Finished the book last night. I didn't find it as gripping as Warpath
, which was one of the two other Mack-Stories I've read and my personal favorite. I guess thats because of GoN mainly being setup und being divided into four different plots that converge only at the end of the book.
Nevertheless it was still an entertaining, good read.
Having not read any novels of the TNG-relaunch, it was great to see Picard & Crew back in Action. A lot has changed since Nemesis
, character- and crew-wise, and I found it well written and intriguing. This part really succeeds in creating a feeling of tension, dread and hopelessness.
The Titan-plot was a bit underwhelming, partly because not much was happening (they found a strange star system, got knocked out of warp a bit and arrived at said star system and thats about it) and partly because the baby-issue was already very prominent in Sword of Damocles
. While I realize that its important for the characters and I'm interested to see how it plays out, I hope it gets resolved soon one way or the other (hopefully in this trilogy). I can only take so much of a depressive captain and his wife before I stop enjoying the story. Maybe the Caeliar can help?
Afterall, since they are so concerned about preserving sentient life in their care, shouldn't it be against their laws to not help Deanna?
Over at the Gamma-Quadrant, I really didn't see the twist about the intruder coming, which was a nice touch. From the way it was described in the earlier chapters it seemed to be a very powerful and evil entity that would play a major part in this trilogy. For a moment, I even thought it was whoever sent that feedback pulse to Erigol, and that it had hitched a ride on Columbia during her journey through the subspace tunnel.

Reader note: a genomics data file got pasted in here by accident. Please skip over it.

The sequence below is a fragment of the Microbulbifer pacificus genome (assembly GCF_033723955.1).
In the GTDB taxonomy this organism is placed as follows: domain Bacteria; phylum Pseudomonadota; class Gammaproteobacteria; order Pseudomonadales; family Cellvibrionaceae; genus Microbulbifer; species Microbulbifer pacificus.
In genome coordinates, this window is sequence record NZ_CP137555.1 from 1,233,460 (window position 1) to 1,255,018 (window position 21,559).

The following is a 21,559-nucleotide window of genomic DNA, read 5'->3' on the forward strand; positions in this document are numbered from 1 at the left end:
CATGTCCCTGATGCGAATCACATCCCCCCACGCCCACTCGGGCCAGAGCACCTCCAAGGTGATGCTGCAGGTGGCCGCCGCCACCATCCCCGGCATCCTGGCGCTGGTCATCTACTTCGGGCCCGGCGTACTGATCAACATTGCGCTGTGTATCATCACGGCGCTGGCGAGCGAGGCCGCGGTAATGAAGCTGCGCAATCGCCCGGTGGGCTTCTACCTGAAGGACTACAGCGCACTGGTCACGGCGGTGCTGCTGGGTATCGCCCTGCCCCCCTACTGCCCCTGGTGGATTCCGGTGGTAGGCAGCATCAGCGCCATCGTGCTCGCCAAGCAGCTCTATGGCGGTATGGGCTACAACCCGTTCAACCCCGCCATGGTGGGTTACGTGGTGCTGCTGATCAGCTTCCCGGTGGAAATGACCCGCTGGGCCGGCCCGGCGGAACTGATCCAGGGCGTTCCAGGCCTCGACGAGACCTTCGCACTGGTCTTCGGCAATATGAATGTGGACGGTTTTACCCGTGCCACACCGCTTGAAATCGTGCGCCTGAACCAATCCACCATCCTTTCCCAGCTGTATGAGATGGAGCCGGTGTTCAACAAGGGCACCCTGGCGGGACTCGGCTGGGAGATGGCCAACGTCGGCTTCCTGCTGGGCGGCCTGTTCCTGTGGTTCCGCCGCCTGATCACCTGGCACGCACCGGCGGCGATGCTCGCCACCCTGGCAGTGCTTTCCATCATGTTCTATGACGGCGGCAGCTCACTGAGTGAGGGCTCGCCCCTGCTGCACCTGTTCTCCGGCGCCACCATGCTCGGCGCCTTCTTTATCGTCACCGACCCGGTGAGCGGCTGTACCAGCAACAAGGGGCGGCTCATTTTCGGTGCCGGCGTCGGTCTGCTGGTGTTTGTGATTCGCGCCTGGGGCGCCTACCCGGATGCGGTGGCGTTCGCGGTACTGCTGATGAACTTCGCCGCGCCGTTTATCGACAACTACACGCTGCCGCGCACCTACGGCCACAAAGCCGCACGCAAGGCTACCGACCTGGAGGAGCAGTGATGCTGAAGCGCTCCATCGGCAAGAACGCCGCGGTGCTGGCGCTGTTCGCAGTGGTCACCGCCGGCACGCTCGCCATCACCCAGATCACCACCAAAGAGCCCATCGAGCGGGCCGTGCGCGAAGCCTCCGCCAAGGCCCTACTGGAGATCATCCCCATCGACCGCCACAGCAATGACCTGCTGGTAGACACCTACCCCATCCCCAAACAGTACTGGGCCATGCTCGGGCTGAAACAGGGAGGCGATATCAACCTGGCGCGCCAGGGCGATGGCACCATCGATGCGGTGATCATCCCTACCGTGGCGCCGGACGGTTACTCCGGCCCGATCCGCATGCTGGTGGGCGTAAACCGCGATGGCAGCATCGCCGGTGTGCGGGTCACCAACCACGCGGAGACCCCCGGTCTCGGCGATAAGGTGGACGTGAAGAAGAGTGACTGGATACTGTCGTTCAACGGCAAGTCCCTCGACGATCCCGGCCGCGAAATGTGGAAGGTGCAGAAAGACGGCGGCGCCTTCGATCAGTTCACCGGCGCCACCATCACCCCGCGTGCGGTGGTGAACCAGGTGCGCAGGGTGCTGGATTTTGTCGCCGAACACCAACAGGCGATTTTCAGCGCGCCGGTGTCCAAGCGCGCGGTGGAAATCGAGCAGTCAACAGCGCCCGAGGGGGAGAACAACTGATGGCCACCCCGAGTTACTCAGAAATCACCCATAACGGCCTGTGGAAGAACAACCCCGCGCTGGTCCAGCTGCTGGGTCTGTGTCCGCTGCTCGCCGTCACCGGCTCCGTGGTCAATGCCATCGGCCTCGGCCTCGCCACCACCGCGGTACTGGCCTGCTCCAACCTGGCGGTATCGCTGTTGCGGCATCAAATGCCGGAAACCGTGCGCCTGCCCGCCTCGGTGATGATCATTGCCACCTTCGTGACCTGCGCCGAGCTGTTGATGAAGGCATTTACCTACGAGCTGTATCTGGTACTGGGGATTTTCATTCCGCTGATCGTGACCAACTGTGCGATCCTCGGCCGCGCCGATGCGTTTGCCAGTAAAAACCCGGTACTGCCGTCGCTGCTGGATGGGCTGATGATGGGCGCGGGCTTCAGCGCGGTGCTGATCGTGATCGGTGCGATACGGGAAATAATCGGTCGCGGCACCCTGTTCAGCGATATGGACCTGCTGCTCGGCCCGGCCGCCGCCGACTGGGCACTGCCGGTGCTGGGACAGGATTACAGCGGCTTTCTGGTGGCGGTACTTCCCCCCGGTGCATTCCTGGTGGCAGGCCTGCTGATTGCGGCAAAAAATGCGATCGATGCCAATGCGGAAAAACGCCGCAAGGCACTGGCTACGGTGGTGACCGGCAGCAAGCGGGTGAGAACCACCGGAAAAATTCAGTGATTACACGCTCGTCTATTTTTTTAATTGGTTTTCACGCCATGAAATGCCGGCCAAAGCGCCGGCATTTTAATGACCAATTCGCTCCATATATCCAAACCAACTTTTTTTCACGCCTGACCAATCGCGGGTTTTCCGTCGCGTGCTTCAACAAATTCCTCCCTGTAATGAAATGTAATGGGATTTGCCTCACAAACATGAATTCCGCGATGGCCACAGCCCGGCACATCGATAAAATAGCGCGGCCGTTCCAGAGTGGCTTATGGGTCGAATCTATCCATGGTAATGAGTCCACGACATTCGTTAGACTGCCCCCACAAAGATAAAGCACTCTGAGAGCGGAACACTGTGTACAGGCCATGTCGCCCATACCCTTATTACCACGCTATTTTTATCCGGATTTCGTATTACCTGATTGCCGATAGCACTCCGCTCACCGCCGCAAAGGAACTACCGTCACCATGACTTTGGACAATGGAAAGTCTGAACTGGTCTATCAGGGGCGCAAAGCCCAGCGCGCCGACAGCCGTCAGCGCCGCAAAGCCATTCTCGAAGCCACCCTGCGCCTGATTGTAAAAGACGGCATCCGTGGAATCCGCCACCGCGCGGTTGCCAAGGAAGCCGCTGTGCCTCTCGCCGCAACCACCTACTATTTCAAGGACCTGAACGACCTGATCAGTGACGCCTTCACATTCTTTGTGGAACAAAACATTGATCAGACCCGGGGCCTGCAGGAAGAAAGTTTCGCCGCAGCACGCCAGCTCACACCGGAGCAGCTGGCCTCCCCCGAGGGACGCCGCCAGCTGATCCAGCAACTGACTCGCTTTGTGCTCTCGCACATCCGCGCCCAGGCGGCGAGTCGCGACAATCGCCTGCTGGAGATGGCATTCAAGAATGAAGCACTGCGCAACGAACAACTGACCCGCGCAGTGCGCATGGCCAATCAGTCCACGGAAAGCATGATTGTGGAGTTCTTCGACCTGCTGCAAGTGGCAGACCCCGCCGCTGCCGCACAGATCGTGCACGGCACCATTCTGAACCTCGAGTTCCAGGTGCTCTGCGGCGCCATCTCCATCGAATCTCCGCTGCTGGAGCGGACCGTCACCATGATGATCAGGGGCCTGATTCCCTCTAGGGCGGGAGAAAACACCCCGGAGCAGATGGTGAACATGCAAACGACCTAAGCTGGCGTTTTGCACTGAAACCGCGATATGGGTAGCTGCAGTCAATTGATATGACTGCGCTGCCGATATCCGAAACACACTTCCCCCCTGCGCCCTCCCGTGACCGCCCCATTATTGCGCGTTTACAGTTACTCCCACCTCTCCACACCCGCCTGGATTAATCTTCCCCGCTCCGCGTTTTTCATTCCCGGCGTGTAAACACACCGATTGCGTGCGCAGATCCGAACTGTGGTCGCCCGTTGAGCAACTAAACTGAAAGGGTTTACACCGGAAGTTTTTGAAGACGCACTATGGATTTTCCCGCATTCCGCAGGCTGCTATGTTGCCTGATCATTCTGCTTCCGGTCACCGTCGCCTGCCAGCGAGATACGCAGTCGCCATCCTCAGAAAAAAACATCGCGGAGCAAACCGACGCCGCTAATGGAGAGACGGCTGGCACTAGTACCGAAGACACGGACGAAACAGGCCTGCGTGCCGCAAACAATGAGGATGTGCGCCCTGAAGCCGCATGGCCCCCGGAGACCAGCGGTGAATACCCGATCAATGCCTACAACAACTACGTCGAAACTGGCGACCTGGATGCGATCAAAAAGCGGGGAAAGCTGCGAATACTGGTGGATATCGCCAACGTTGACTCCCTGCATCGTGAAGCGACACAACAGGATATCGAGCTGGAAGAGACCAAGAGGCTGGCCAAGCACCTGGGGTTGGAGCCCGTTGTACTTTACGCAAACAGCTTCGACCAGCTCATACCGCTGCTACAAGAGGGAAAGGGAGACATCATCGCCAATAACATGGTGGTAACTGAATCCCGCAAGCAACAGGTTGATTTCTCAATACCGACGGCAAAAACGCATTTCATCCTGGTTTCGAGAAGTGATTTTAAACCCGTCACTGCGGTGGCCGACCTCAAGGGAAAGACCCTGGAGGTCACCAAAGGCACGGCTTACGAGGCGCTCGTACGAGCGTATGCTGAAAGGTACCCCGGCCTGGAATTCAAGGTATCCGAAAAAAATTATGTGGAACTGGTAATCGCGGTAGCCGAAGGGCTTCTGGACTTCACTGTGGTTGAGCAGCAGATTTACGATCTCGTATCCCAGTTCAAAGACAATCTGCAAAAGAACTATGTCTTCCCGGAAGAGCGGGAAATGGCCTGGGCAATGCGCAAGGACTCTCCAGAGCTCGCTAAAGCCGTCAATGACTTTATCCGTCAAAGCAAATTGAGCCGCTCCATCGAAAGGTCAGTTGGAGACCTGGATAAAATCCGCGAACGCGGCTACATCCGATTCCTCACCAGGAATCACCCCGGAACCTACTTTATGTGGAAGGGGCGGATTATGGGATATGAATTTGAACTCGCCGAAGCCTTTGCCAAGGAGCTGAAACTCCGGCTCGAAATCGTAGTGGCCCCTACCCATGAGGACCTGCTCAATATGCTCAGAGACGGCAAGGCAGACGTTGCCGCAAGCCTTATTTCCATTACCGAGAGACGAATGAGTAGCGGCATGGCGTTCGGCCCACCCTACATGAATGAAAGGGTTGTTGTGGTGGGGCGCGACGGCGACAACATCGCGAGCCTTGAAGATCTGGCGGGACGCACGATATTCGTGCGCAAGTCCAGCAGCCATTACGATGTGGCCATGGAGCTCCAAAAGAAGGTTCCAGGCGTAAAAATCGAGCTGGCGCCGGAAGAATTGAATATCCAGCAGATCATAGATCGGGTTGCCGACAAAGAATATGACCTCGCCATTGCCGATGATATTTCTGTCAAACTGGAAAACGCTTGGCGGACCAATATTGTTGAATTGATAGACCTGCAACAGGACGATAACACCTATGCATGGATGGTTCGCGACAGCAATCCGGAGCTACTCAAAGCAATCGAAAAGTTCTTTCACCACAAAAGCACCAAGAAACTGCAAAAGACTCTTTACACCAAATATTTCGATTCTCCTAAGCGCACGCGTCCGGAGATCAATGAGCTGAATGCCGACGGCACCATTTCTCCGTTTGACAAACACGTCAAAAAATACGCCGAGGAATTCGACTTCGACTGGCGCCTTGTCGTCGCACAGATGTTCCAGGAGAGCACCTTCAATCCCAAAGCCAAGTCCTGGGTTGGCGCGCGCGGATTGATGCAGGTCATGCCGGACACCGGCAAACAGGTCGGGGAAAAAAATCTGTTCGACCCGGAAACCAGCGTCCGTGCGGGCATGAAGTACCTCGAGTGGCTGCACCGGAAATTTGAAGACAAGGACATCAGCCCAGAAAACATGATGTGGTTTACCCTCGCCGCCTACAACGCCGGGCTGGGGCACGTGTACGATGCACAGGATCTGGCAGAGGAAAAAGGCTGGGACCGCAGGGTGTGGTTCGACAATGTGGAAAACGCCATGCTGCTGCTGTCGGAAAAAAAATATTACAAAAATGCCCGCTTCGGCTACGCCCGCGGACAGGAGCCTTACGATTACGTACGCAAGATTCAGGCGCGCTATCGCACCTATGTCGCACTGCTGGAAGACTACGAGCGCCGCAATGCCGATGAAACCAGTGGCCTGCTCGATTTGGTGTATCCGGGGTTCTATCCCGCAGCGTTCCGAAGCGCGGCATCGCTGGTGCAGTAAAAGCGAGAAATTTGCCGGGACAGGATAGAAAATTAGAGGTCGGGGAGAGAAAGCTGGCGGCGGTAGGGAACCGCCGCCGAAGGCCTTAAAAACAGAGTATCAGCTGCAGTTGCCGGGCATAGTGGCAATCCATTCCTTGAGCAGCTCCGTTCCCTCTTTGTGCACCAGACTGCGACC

Was very surprised to see it turn out to be sort of a red hering. Ezri works well as a captain and I especially liked her banter with Bowers. I can't wait to read about how she got that post.
Although they reminded me a bit of Stargates
Nox (what with the floating cities, Isolation, Pacifism and all), the Caeliar are a great addition to the pantheon of almost omnipotent Trek-species. I like that Hernandez plays such an important part in this story, as I always liked her appearances on ENT as well. The conflict between her and Foyle played out nicely, and I really didn't see it coming when Foyle had Thayer shot. Very interesting (and ruthless) choice of tactic, that made me hate him with a passion and admire his tactical skills both at the same time.
But like Baerbel, I had to laugh at the "Scheisskopf"-bit. I've honestly never heard that insult before, and I live
in Germany. Insults like "Depp", "Idiot"(Yes, we use that too) or "Vollhonk" (quite popular among the youth nowadays) all mean the same thing and would have been much more fitting, imho.
Yes, I'm being quite nitpicky here. You can thank Marvel and DC for that. "Der Himmel Blutungen" my ass.
It can't be that
hard, to google some common german insults, can it?
I'm btw on board with the poster who guessed, we might see the origin of the Borg here. Wouldn't be surprised, if Karl Graylock and the city he was on ended up somewhere in the Deltaquadrant.
If that turns out to be true, then Riker would have quite a point to convince the Caeliar to help the Federation. After all, it would be their fault the Borg exist.
I'll refrain from a final verdict until I 've read all three books. But its shaping up pretty nicely.
Looking forward to Mere Mortals